5 questions for blues musician Steve Arvey
Steve Arvey is a Chicago-born musician who has been playing the blues since the age of 18. When starting his career, Arvey worked as a sideman on the Chicago blues scene playing bass guitar, guitar, and drums behind such legends as Hubert Sumlin, Jimmy Rogers, Big Smokey Smother, and many others. He went on to found the famous blues band West Side Heat, and toured around the world for over a decade.
Arvey has been visiting Costa Rica and playing along with Costa Rican band The Blind Pigs for about 20 years. He returns this week for a June 25 gig at the Hard Rock Café, during which Arvey and Dave Scott, backed by The Blind Pigs, will record their first album together, entitled “Ballads & Blues.” The other members of the Pigs include Carlos Dominguez & Greasy D on guitars, Franco Torterolo on bass, and Francisco “The Fats” Alvarado on drums.
The Tico Times asked Arvey about his career, love for the blues and visits to Costa Rica. Excerpts follow.
Why did you choose the blues?
Actually, the blues chose me. When I was growing up in Chicago, we had a place called Maxwell Street where musicians would perform in the street while people would be selling items to the public. I heard the sounds of blues music, which just hit my heart and soul with an incredible feeling. I was hooked. I had to play this music. I started playing drums with John Henry Davis and we made money by passing a jar for tips. Eventually I ended up playing nightclubs with John and became a professional musician.
What’s the special ingredient in your music?
My main ingredient in my style is blues, then jazz. Both of these styles reflect in everything I play. Let’s say I play a Brazilian song live at a show – I end up putting a lot of blues feeling into that song and using jazz improvisation. [What I want to communicate] is a feeling with a message.
How would you describe your feelings while playing your music onstage?
First and foremost, I play for God. Then I perform for myself. I know people are in the audience and I am aware they are present. Those people want to see someone enjoying himself onstage.
What do you think about Costa Rican blues artists and the industry here?
Very good scene. Ticos and Ticas love the blues. I have been performing in your country for over 20 years, and I have met some great artists. I have been playing with the Pigs since 1995, and it is always fun. A great group of musicians. I’m also proud to say that José Ramirez is in the United States now and is touring with the Lauren Mitchell Band. He is one of the best blues guitar players I know, and Costa Rica should be very proud.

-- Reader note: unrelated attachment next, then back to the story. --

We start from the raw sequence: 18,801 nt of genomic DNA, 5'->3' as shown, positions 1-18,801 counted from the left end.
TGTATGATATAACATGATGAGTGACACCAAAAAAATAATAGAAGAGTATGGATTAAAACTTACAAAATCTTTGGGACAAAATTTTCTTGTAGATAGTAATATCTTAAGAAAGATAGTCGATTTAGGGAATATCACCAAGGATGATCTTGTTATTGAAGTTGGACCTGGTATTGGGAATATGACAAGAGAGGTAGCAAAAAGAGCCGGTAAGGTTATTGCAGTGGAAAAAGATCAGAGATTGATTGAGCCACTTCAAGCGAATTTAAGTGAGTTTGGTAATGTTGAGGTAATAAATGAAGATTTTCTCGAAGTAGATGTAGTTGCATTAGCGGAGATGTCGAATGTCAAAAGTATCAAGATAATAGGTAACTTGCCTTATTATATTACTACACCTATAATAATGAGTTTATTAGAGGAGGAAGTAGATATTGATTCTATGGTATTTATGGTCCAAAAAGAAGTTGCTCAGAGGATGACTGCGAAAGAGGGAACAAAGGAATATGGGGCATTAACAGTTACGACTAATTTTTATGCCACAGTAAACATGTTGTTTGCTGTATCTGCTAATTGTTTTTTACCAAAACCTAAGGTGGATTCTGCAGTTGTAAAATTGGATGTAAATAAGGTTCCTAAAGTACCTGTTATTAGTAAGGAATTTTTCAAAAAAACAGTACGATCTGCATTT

What is the best part of being a musician?
Peace. I was just in Cuba; as your readers know, both our governments have had a rocky relationship for the past 50 years. When I performed for people and jammed with musicians, we shared a common bond through music. Our musical styles were very different, as are our attitudes toward governmental approaches. But we shared music, and people saw that I am a man of peace and wants to bring the great feeling of music around the world.
I will bop till I drop!
Steve Arvey will perform with the blues band The Blind Pig at the Hard Rock Café, across the General Cañas Highway from Plaza Real Cariari, on Saturday, June 25 at 9:30 pm. For more information call the Hard Rock at 2239-2828.
Read more “Weekend Arts Spotlight” interviews here.
Our “Weekend Arts Spotlight” presents Sunday interviews with artists who are from, working in, or inspired by Costa Rica, ranging from writers and actors to dancers and musicians. Do you know of an artist we should consider, whether a long-time favorite or an up-and-comer? Email us at email@example.com.
You may be interested
Costa Rica installs shelters for Nicaraguan migrantsAFP and Tico Times - July 20, 2018
Vice President and Minister of Foreign Affairs, Epsy Campbell, announced Thursday that Costa Rica built two shelters to house Nicaraguan…
Creating new opportunities in Costa Rica’s Central PacificThe Tico Times - July 20, 2018
Costa Rica’s Central Pacific region ranks among the country’s lowest-ranked when it comes to human development, but if the entrepreneurs,…